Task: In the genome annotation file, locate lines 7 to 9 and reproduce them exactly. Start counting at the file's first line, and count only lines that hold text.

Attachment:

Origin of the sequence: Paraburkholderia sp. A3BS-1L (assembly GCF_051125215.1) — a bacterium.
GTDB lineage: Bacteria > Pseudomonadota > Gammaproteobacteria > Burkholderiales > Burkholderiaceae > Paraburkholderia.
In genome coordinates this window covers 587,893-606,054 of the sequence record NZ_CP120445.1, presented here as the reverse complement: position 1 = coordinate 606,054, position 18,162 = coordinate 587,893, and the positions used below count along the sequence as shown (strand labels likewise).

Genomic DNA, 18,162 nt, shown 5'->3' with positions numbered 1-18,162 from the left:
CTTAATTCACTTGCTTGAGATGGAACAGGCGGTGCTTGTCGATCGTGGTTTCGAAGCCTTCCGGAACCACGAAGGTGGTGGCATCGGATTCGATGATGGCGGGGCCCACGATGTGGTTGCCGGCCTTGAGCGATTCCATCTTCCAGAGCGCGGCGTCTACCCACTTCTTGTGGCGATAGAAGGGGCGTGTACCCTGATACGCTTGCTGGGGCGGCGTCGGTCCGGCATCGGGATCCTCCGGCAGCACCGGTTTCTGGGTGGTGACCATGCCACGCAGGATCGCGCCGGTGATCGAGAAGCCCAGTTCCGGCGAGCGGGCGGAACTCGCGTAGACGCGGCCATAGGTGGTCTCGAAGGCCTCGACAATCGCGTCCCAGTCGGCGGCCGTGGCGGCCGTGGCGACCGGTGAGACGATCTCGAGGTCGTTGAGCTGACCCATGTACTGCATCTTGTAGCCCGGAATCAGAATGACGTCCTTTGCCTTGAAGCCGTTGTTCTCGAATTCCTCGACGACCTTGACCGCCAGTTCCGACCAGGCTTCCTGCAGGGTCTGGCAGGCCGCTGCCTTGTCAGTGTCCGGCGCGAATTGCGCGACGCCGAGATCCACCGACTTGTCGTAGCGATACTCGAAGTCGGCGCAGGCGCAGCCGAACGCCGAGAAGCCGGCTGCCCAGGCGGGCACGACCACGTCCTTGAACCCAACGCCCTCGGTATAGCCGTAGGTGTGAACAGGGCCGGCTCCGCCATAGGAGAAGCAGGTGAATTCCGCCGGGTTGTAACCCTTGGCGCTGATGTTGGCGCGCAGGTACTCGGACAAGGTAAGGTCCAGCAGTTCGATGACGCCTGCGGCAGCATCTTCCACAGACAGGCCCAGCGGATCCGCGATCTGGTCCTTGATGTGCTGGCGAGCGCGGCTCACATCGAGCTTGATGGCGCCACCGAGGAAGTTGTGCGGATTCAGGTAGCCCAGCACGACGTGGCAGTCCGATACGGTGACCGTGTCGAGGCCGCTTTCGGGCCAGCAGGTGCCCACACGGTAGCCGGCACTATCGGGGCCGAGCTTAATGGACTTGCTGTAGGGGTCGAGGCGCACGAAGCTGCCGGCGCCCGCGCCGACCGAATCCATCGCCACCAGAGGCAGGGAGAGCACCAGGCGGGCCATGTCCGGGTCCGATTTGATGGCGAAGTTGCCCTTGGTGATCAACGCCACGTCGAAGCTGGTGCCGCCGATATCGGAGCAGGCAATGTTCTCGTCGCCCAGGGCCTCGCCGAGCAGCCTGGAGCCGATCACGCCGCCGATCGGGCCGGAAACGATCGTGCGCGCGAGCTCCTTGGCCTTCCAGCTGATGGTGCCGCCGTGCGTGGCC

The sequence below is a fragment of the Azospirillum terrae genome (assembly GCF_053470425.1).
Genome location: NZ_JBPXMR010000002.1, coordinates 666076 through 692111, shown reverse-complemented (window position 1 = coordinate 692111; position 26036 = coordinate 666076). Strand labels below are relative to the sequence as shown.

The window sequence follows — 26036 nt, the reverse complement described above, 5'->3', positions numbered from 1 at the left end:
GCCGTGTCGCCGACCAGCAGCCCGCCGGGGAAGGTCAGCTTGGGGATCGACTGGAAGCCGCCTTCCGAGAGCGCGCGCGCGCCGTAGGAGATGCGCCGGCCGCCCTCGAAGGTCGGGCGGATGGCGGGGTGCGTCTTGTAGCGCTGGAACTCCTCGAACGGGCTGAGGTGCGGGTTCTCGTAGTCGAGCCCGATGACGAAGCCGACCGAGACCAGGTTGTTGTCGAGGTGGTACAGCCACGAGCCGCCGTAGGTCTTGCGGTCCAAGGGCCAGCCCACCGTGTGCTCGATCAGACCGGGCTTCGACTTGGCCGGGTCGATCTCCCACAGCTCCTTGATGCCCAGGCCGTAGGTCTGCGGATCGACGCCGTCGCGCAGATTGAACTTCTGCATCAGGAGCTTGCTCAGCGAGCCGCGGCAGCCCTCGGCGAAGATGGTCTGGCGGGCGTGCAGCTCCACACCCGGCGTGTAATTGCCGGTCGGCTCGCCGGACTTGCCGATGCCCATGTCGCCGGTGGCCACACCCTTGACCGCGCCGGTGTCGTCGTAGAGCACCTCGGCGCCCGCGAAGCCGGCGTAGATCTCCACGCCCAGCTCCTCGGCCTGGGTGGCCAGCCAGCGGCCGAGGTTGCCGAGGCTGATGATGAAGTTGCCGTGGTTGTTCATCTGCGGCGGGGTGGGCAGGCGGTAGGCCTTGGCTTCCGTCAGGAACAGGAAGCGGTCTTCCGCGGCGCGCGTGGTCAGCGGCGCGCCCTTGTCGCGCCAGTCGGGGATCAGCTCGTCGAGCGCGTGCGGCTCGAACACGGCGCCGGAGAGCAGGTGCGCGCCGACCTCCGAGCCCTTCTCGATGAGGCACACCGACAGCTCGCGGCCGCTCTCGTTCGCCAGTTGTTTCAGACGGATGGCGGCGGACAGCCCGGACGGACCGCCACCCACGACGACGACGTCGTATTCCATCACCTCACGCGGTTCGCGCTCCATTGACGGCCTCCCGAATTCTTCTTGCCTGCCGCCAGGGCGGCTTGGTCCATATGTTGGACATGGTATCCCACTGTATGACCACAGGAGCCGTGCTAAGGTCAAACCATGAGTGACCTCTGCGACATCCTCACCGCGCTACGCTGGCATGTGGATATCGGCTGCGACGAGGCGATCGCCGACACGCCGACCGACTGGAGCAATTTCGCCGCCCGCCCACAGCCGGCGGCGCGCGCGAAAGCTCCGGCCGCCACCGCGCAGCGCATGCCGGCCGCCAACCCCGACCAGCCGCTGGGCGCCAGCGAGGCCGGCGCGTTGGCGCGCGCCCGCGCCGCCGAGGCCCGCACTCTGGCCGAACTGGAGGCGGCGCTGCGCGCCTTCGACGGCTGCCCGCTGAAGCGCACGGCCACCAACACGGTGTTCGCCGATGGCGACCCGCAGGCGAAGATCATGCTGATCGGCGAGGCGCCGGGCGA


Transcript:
Genome location: NZ_JBPXMR010000002.1, coordinates 666076 through 692111, shown reverse-complemented (window position 1 = coordinate 692111; position 26036 = coordinate 666076). Strand labels below are relative to the sequence as shown.

The window sequence follows — 26036 nt, the reverse complement described above, 5'->3', positions numbered from 1 at the left end:
GCCGTGTCGCCGACCAGCAGCCCGCCGGGGAAGGTCAGCTTGGGGATCGACTGGAAGCCGCCTTCCGAGAGCGCGCGCGCGCCGTAGGAGATGCGCCGGCCGCCCTCGAAGGTCGGGCGGATGGCGGGGTGCGTCTTGTAGCGCTGGAACTCCTCGAACGGGCTGAGGTGCGGGTTCTCGTAGTCGAGCCCGATGACGAAGCCGACCGAGACCAGGTTGTTGTCGAGGTGGTACAGCCACGAGCCGCCGTAGGTCTTGCGGTCCAAGGGCCAGCCCACCGTGTGCTCGATCAGACCGGGCTTCGACTTGGCCGGGTCGATCTCCCACAGCTCCTTGATGCCCAGGCCGTAGGTCTGCGGATCGACGCCGTCGCGCAGATTGAACTTCTGCATCAGGAGCTTGCTCAGCGAGCCGCGGCAGCCCTCGGCGAAGATGGTCTGGCGGGCGTGCAGCTCCACACCCGGCGTGTAATTGCCGGTCGGCTCGCCGGACTTGCCGATGCCCATGTCGCCGGTGGCCACACCCTTGACCGCGCCGGTGTCGTCGTAGAGCACCTCGGCGCCCGCGAAGCCGGCGTAGATCTCCACGCCCAGCTCCTCGGCCTGGGTGGCCAGCCAGCGGCCGAGGTTGCCGAGGCTGATGATGAAGTTGCCGTGGTTGTTCATCTGCGGCGGGGTGGGCAGGCGGTAGGCCTTGGCTTCCGTCAGGAACAGGAAGCGGTCTTCCGCGGCGCGCGTGGTCAGCGGCGCGCCCTTGTCGCGCCAGTCGGGGATCAGCTCGTCGAGCGCGTGCGGCTCGAACACGGCGCCGGAGAGCAGGTGCGCGCCGACCTCCGAGCCCTTCTCGATGAGGCACACCGACAGCTCGCGGCCGCTCTCGTTCGCCAGTTGTTTCAGACGGATGGCGGCGGACAGCCCGGACGGACCGCCACCCACGACGACGACGTCGTATTCCATCACCTCACGCGGTTCGCGCTCCATTGACGGCCTCCCGAATTCTTCTTGCCTGCCGCCAGGGCGGCTTGGTCCATATGTTGGACATGGTATCCCACTGTATGACCACAGGAGCCGTGCTAAGGTCAAACCATGAGTGACCTCTGCGACATCCTCACCGCGCTACGCTGGCATGTGGATATCGGCTGCGACGAGGCGATCGCCGACACGCCGACCGACTGGAGCAATTTCGCCGCCCGCCCACAGCCGGCGGCGCGCGCGAAAGCTCCGGCCGCCACCGCGCAGCGCATGCCGGCCGCCAACCCCGACCAGCCGCTGGGCGCCAGCGAGGCCGGCGCGTTGGCGCGCGCCCGCGCCGCCGAGGCCCGCACTCTGGCCGAACTGGAGGCGGCGCTGCGCGCCTTCGACGGCTGCCCGCTGAAGCGCACGGCCACCAACACGGTGTTCGCCGATGGCGACCCGCAGGCGAAGATCATGCTGATCGGCGAGGCGCCGGGCGA